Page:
Thursday, 14 July 2011

"Cranford" by Elizabeth Gaskell

I have just been re-visiting Cranford, that Tillingesque creation of Mrs Gaskell, a community that has its own rules and customs, and whose residents are completely uninterested in anything which happens beyond its parish boundary. Like Benson's creations, Miss Matty and Miss Pole and all their friends live in a completely self-contained little ecosystem of mutual gossip, scorn and support. 

The word "support" marks an essential difference with Tilling, though. Perhaps because Benson's characters (or most of them) are fairly flat, they are left to bear their own problems, but in Cranford whenever anything really horrible happens to anyone there is a rallying round born of genuinely neighbourly feeling. A good thing too, since horrible things, particularly death, seem to occur on a regular basis. There is a lot of death in Gaskell's books, which probably does no more than mirror nineteenth century reality, when death was so much a part of everyday life.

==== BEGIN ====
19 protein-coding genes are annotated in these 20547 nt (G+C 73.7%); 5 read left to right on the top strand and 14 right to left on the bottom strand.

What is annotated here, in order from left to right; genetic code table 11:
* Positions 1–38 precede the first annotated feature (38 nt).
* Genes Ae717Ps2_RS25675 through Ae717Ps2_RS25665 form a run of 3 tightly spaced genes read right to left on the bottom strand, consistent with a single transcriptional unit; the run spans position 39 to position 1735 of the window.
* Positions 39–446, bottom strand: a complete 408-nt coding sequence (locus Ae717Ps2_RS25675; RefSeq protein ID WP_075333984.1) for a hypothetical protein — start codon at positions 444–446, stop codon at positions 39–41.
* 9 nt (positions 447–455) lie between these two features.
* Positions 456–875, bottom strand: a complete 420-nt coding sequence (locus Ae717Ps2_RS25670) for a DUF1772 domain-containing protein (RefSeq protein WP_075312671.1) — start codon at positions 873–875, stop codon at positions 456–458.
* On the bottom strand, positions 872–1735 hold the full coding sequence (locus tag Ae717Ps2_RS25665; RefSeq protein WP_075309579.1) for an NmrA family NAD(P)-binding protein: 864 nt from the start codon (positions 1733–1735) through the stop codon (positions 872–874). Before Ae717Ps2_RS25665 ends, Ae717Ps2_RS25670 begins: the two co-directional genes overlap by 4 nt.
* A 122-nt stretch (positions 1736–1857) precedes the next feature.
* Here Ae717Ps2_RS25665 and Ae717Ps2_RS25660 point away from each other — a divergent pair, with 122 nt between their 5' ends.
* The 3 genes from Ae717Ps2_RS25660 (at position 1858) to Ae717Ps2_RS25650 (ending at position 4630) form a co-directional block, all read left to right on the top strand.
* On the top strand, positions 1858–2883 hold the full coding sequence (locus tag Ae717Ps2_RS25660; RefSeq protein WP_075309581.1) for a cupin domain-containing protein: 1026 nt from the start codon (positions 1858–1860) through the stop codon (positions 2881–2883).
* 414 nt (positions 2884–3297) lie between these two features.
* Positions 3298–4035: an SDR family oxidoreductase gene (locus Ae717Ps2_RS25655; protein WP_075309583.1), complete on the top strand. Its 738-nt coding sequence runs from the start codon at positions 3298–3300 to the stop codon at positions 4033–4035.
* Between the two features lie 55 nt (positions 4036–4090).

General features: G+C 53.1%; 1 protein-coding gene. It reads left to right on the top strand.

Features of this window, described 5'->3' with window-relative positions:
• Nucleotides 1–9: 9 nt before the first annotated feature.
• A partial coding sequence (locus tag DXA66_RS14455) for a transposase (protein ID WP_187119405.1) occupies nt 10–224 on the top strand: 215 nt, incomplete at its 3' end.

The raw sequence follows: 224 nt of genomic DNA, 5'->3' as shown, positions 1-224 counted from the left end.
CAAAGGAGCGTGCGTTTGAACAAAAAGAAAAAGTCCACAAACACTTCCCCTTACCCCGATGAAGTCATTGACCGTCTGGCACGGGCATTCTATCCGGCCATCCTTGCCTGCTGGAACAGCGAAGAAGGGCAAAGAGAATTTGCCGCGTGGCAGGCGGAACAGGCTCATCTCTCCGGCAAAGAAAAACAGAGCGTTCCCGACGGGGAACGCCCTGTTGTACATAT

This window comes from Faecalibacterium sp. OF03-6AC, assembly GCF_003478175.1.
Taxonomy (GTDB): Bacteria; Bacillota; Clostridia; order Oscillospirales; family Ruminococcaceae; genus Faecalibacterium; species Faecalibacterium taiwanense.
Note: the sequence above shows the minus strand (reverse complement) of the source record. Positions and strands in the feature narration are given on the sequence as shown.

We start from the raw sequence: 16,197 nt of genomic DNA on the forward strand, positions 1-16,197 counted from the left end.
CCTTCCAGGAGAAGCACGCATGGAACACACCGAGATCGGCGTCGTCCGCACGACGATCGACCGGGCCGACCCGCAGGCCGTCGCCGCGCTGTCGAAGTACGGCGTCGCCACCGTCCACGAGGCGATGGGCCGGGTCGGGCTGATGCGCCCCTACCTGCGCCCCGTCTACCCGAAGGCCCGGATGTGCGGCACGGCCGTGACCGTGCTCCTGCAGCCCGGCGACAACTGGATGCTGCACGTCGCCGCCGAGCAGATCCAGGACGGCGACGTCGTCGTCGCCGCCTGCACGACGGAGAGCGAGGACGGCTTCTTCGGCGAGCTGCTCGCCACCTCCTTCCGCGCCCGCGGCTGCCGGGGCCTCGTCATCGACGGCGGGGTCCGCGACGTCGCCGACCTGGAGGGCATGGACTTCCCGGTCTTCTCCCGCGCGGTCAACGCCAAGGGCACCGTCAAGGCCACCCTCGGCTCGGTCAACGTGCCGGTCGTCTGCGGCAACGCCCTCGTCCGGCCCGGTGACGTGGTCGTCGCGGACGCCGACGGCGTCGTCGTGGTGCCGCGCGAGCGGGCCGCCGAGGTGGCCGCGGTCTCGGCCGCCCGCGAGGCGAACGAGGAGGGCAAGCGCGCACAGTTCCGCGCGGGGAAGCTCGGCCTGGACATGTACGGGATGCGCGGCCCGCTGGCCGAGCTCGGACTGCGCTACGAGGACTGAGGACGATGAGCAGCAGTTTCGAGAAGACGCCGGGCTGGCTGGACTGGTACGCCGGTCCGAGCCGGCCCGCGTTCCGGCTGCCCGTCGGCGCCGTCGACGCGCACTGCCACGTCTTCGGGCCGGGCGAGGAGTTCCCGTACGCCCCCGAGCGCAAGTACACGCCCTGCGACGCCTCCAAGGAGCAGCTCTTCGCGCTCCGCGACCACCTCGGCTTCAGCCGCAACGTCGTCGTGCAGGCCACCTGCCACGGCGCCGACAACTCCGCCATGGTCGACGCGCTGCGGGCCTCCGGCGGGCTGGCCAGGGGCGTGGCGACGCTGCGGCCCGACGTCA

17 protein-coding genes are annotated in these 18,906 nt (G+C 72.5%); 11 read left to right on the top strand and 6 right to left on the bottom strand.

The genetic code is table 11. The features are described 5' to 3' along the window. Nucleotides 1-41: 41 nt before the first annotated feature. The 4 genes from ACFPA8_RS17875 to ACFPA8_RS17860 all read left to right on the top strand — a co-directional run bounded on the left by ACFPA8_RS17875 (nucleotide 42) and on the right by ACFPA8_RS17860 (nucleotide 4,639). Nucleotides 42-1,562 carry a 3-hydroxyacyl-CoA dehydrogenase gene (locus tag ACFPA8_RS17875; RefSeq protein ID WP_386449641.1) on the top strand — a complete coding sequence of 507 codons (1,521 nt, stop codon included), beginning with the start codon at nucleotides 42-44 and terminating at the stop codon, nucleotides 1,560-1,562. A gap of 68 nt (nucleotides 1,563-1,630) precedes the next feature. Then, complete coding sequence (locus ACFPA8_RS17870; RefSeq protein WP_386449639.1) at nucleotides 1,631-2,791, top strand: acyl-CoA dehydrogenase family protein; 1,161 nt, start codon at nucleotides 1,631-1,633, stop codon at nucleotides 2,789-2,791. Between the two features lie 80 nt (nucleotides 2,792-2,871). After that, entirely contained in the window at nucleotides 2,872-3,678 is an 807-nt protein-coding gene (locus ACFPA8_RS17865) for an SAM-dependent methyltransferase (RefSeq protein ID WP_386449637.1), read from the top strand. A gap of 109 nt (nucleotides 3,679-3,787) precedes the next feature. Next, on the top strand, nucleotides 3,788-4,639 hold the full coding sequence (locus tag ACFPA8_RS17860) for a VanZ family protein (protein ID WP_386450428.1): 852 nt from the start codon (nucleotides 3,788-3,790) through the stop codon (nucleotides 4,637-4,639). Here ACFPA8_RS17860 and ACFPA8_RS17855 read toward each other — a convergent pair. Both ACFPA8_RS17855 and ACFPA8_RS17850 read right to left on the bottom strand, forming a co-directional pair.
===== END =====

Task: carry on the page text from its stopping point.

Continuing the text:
Mrs Gaskell is not a great writer but, rather like Trollope, her male counterpart, she is a great story-teller and thus a rattling good read. Hint: read Mr Harrison's Confessions first.

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